J.Hung, 2005 FDA/Industry Workshop 13 Regulatory Experience #2 In a heart failure trial, the primary endpoint is a composite endpoint of clinical outcomes (death, MI, stroke, etc.). Sample size and total # of events are increased, based on a new projected effect size from the data of an interim analysis. How to test the component endpoints and other secondary endpoints? - relationship in location parameters of and correlation between the endpoints need to be considered
J.Hung, 2005 FDA/Industry Workshop 14 Regulatory Experience #3 A trial is designed to study mortality endpoint. It is then divided into two subtrials to study a non-mortal endpoint (e.g., quality of life). - alpha allocation - replication concept - complication with interim analysis - p-value adjustment for the non-mortal endpoint - how to handle competing-risk problem
J.Hung, 2005 FDA/Industry Workshop 15 Regulatory Experience #4 Surrogate markers or biomarkers are used in early stages for predicting drug effect or changing design elements in later stages, e.g., - changing clinical endpoints - dropping or adding treatment arms - re-estimating sample size - enriching the patient population Clinical benefits are assessed at the end of the trial whose design specifications may have been modified.
J.Hung, 2005 FDA/Industry Workshop 16 Regulatory Experience #4 Q: Can clinical endpoint data from exploratory stages be combined with Phase III data in analysis for confirmatory purpose? If yes, how to proceed in analysis? - Weighted combination Z statistic and the corresponding point estimate and CI can be useful tools. Need to prespecify the weight ! - Concept of overall type I error can be unclear - Combining two stages at best results in one study
J.Hung, 2005 FDA/Industry Workshop 17 Regulatory Experience #4 - Issue with # of hypotheses to explore in Phase II (pertaining to statistical control of total type I errors)? No (or ignored) if Phases II and III are not combined Yes (needing attention) in Phases II and III are combined This makes little sense. [Hung, Wang, ONeill (2004)] How to proceed logistically?
J.Hung, 2005 FDA/Industry Workshop 18 Utility and Pitfalls of Design Adaptation Major pitfalls concern compromise of integrity of trial conduct. Major utility is potential saving of a trial if the planning assumptions fall short. Flexibility can enhance the probability of trial success with integrity protected if properly planned and complied.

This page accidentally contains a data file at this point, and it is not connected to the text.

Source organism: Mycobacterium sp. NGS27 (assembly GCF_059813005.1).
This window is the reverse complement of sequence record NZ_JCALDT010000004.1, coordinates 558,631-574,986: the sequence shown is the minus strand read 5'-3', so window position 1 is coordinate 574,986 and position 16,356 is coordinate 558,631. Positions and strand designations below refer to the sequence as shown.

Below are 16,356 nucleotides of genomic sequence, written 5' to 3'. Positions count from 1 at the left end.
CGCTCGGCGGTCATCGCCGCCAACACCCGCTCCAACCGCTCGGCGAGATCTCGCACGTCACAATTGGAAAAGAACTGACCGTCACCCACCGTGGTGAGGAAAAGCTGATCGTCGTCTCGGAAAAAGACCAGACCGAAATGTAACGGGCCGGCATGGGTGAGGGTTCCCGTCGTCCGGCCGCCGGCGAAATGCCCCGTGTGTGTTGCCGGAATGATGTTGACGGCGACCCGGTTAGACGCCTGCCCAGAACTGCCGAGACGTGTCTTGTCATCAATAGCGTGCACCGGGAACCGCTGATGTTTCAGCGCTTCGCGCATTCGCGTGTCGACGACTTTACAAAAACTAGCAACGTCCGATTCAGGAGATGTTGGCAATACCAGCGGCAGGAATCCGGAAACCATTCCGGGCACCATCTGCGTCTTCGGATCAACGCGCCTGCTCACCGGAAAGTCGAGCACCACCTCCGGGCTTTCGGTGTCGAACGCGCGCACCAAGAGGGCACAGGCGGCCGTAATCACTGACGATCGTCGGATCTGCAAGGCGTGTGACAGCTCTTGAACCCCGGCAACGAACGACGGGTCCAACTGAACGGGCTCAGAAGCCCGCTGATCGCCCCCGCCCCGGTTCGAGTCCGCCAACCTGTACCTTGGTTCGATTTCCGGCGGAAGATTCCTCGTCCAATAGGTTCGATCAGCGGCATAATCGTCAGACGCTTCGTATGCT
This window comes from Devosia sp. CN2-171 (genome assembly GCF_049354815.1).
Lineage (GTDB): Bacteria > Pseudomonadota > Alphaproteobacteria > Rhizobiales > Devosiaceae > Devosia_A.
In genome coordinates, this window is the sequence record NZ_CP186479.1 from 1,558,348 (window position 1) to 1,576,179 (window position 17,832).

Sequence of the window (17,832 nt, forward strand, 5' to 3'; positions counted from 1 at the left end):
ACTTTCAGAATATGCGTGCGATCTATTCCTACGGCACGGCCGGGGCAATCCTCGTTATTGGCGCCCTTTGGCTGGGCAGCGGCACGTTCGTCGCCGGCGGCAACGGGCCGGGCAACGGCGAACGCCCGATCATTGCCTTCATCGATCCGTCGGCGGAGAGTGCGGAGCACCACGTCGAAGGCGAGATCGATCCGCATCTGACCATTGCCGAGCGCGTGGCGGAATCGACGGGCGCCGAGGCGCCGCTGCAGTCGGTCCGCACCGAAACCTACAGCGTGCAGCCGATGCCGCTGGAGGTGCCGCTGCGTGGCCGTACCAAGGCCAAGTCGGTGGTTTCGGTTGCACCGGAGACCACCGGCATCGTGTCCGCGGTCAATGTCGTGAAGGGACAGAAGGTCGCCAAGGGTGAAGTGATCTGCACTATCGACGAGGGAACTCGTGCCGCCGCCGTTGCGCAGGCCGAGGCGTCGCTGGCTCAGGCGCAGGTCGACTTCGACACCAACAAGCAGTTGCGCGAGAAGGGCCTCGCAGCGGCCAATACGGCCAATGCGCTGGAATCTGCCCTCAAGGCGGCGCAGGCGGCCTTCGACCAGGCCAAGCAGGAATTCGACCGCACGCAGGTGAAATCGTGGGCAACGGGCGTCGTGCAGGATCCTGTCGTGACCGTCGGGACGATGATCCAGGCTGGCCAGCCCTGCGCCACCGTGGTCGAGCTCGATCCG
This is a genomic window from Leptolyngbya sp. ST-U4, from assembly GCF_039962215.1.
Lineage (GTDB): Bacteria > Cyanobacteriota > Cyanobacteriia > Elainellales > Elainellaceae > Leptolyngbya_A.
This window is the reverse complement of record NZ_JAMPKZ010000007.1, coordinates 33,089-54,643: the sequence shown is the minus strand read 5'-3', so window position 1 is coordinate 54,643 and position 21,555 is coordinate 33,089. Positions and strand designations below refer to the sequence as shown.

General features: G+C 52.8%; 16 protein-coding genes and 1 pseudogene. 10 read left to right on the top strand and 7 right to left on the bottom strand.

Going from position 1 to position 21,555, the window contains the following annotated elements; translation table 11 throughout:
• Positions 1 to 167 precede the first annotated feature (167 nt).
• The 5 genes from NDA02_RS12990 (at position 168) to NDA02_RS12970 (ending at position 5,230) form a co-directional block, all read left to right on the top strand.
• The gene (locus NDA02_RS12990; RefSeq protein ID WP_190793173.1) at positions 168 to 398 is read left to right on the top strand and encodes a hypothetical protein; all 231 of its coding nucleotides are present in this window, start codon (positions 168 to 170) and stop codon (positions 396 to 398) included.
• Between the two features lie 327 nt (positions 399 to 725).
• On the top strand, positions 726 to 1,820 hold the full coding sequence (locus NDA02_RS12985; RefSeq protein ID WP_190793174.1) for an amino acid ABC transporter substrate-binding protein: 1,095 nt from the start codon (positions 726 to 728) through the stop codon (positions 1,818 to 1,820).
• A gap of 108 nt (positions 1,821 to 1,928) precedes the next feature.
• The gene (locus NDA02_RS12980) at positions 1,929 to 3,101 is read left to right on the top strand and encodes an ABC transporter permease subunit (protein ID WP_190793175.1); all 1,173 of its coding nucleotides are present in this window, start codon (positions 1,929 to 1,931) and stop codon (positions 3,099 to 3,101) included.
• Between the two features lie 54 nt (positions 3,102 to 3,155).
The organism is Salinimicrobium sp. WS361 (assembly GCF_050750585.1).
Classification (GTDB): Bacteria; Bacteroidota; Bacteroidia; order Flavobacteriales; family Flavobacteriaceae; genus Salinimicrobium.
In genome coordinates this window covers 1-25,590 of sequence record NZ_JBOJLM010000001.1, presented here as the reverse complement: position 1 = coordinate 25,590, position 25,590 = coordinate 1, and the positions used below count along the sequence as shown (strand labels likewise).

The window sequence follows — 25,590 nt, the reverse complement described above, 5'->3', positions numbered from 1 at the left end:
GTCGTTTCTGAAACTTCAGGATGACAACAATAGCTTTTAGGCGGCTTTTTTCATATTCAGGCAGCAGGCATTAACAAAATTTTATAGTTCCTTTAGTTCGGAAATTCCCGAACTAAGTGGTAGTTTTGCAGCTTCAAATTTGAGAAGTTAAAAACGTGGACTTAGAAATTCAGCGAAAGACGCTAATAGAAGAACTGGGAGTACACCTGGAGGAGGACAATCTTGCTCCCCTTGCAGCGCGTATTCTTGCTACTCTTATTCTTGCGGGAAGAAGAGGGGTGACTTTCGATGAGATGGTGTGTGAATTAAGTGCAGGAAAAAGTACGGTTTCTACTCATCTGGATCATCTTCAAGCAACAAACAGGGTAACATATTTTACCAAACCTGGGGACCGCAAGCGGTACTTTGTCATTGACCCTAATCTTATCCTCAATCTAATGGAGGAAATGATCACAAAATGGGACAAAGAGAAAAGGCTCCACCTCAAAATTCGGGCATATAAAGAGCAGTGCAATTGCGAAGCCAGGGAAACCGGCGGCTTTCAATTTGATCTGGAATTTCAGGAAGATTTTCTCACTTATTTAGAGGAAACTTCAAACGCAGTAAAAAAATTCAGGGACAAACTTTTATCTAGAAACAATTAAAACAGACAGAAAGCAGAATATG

J.Hung, 2005 FDA/Industry Workshop 19 Utility and Pitfalls of Design Adaptation For statistical analysis, with proper determination of weighting, a weighted combination of Z statistics can be attractive and powerful. For any fixed weight, Z is valid under the null hypothesis. A consistent estimator and valid confidence interval for the parameter Z tests are available to draw conclusion consistent with that from Z. How to find a good w?
J.Hung, 2005 FDA/Industry Workshop 20 Utility and Pitfalls of Design Adaptation If the weight w is random, then with properly adjusted critical value, Z can be valid. Q: Are point estimator and CI available to enable us to draw conclusion consistent with that from Z?
J.Hung, 2005 FDA/Industry Workshop 21 Utility and Pitfalls of Design Adaptation Dont rely too much on the conditional power evaluated at the interim observed estimate or any data observed at too early interim looks - planning a trial conservatively is still needed.
J.Hung, 2005 FDA/Industry Workshop 22 Summary More careful planning is necessary for flexible design (group-sequential or adaptive) in regulatory applications - operational bias is a critical issue Conventional statistical methods need tune up in use of flexible designs - adjust critical value of statistical test - find valid point estimate and CI
J.Hung, 2005 FDA/Industry Workshop 23 Summary Analysis methods suiting flexible designs may be preferable to properly adjusted conventional methods - need to explain the differences to our clients (can be very difficult) - still need valid point estimate and CI
J.Hung, 2005 FDA/Industry Workshop 24 Summary Too much adaptation should be discouraged - what hypothesis to test becomes unclear - protecting integrity of trial is difficult - what infrastructures are needed for logistics is still quite unknown - reviewability by regulatory agency is unknown and very difficult